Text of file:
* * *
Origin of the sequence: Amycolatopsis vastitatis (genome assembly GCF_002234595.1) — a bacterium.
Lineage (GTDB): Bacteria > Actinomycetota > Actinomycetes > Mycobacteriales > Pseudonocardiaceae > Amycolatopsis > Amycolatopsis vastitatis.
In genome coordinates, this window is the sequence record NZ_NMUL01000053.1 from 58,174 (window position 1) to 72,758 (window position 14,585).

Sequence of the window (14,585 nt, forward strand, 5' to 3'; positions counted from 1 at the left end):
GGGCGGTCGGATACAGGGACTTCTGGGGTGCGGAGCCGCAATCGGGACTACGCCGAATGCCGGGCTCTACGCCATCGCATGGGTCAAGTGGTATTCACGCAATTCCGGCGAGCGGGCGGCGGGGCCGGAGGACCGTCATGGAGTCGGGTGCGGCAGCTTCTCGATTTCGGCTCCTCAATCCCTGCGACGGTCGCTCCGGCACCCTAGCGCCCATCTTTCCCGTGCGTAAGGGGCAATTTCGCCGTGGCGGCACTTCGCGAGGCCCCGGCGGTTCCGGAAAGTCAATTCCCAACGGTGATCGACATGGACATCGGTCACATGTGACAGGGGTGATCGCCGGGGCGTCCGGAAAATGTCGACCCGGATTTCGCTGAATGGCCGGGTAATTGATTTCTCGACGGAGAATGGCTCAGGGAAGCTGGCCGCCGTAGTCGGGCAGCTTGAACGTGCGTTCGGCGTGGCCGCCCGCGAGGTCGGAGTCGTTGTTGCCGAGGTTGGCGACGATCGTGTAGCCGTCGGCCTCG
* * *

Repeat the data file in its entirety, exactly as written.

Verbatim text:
Origin of the sequence: Amycolatopsis vastitatis (genome assembly GCF_002234595.1) — a bacterium.
Lineage (GTDB): Bacteria > Actinomycetota > Actinomycetes > Mycobacteriales > Pseudonocardiaceae > Amycolatopsis > Amycolatopsis vastitatis.
In genome coordinates, this window is the sequence record NZ_NMUL01000053.1 from 58,174 (window position 1) to 72,758 (window position 14,585).

Sequence of the window (14,585 nt, forward strand, 5' to 3'; positions counted from 1 at the left end):
GGGCGGTCGGATACAGGGACTTCTGGGGTGCGGAGCCGCAATCGGGACTACGCCGAATGCCGGGCTCTACGCCATCGCATGGGTCAAGTGGTATTCACGCAATTCCGGCGAGCGGGCGGCGGGGCCGGAGGACCGTCATGGAGTCGGGTGCGGCAGCTTCTCGATTTCGGCTCCTCAATCCCTGCGACGGTCGCTCCGGCACCCTAGCGCCCATCTTTCCCGTGCGTAAGGGGCAATTTCGCCGTGGCGGCACTTCGCGAGGCCCCGGCGGTTCCGGAAAGTCAATTCCCAACGGTGATCGACATGGACATCGGTCACATGTGACAGGGGTGATCGCCGGGGCGTCCGGAAAATGTCGACCCGGATTTCGCTGAATGGCCGGGTAATTGATTTCTCGACGGAGAATGGCTCAGGGAAGCTGGCCGCCGTAGTCGGGCAGCTTGAACGTGCGTTCGGCGTGGCCGCCCGCGAGGTCGGAGTCGTTGTTGCCGAGGTTGGCGACGATCGTGTAGCCGTCGGCCTCG